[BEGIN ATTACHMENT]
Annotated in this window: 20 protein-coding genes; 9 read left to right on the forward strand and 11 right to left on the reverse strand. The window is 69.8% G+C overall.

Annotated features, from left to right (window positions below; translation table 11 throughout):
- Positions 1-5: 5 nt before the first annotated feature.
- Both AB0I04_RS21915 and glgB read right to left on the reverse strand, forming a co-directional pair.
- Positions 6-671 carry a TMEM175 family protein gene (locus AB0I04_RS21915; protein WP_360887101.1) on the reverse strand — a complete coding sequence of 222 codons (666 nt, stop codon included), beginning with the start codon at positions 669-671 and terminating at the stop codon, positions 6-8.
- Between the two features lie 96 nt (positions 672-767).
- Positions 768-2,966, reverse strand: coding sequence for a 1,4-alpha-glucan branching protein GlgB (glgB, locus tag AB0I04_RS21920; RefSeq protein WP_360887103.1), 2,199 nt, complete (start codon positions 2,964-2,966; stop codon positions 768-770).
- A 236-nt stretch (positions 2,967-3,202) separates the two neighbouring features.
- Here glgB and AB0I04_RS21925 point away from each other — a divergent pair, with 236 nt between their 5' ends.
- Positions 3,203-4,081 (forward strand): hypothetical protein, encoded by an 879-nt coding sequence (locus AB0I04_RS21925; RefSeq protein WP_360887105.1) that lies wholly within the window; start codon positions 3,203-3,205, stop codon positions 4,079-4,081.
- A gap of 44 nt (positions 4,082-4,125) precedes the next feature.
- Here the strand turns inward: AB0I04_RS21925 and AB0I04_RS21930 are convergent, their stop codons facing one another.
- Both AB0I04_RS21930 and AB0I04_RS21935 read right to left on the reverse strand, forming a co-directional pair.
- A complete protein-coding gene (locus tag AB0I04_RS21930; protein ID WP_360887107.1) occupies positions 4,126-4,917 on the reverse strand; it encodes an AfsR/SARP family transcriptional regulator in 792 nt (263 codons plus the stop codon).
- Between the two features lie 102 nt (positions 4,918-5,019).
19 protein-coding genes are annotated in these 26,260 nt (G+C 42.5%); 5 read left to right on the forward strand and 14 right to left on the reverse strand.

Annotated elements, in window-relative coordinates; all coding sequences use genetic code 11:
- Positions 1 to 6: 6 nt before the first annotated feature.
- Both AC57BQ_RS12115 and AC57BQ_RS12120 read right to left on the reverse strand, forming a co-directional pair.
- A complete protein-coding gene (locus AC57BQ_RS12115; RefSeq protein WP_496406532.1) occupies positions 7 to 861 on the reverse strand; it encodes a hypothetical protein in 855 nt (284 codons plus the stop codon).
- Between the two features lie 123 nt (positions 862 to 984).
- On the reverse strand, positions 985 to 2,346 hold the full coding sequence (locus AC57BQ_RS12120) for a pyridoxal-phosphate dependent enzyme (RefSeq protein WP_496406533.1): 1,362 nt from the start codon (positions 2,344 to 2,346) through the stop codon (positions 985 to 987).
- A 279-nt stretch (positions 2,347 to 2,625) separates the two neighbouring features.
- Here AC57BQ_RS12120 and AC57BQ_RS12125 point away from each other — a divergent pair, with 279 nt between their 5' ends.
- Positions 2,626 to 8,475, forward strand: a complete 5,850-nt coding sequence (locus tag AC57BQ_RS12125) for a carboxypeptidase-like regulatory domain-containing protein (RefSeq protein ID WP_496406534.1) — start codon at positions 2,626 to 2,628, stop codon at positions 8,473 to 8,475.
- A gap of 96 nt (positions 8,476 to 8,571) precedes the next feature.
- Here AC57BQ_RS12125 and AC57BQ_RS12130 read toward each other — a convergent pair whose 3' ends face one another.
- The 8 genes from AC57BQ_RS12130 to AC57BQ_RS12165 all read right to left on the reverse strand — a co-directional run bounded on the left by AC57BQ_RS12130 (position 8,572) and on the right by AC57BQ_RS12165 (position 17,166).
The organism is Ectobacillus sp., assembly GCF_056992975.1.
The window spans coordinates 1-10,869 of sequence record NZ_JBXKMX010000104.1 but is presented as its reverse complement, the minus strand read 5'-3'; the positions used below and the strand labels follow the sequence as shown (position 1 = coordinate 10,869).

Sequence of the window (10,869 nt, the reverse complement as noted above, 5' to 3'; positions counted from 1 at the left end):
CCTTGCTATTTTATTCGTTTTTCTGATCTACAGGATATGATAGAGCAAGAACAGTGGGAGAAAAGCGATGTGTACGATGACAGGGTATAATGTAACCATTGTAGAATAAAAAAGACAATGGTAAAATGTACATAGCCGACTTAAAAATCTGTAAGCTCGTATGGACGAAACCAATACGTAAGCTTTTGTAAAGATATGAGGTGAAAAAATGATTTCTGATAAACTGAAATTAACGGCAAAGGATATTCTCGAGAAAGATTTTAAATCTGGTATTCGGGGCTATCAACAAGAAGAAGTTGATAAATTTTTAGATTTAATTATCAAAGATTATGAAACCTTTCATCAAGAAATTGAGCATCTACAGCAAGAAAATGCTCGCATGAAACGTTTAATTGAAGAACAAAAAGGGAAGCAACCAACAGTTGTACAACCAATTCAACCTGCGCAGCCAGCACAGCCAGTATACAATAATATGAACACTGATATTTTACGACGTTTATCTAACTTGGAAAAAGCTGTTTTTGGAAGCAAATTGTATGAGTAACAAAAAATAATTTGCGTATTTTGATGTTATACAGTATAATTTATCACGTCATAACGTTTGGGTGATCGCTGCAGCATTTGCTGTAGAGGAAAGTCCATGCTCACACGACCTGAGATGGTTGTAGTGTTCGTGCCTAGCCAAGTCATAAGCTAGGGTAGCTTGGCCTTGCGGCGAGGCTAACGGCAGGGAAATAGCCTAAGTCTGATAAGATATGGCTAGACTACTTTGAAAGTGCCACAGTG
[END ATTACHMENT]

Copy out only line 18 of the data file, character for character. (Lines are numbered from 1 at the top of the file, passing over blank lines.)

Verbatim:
- Positions 1 to 6: 6 nt before the first annotated feature.